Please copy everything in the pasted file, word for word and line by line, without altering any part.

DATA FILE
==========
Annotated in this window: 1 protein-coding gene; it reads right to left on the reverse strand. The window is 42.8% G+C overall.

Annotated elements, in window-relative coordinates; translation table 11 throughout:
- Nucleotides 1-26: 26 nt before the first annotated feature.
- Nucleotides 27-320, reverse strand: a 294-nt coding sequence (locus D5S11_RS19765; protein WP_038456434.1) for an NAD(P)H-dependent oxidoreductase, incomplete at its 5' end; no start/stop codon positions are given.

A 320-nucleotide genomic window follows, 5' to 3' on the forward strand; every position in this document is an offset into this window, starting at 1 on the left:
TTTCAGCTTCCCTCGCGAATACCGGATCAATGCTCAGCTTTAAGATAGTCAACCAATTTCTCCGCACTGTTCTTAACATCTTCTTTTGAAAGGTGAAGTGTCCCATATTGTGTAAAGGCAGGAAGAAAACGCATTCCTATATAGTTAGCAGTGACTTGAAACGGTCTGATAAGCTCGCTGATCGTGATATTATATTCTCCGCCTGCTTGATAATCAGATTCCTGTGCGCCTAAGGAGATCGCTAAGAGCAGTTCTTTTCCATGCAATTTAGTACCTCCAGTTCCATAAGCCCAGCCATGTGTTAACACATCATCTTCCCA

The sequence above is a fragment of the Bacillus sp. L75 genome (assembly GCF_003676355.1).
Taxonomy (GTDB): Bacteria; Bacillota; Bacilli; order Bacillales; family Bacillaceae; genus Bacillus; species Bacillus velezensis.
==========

Annotated in this window: 1 protein-coding gene; it reads right to left on the reverse strand. The window is 42.8% G+C overall.

Annotated elements, in window-relative coordinates; translation table 11 throughout:
- Nucleotides 1-26: 26 nt before the first annotated feature.
- Nucleotides 27-320, reverse strand: a 294-nt coding sequence (locus D5S11_RS19765; protein WP_038456434.1) for an NAD(P)H-dependent oxidoreductase, incomplete at its 5' end; no start/stop codon positions are given.

A 320-nucleotide genomic window follows, 5' to 3' on the forward strand; every position in this document is an offset into this window, starting at 1 on the left:
TTTCAGCTTCCCTCGCGAATACCGGATCAATGCTCAGCTTTAAGATAGTCAACCAATTTCTCCGCACTGTTCTTAACATCTTCTTTTGAAAGGTGAAGTGTCCCATATTGTGTAAAGGCAGGAAGAAAACGCATTCCTATATAGTTAGCAGTGACTTGAAACGGTCTGATAAGCTCGCTGATCGTGATATTATATTCTCCGCCTGCTTGATAATCAGATTCCTGTGCGCCTAAGGAGATCGCTAAGAGCAGTTCTTTTCCATGCAATTTAGTACCTCCAGTTCCATAAGCCCAGCCATGTGTTAACACATCATCTTCCCA

The sequence above is a fragment of the Bacillus sp. L75 genome (assembly GCF_003676355.1).
Taxonomy (GTDB): Bacteria; Bacillota; Bacilli; order Bacillales; family Bacillaceae; genus Bacillus; species Bacillus velezensis.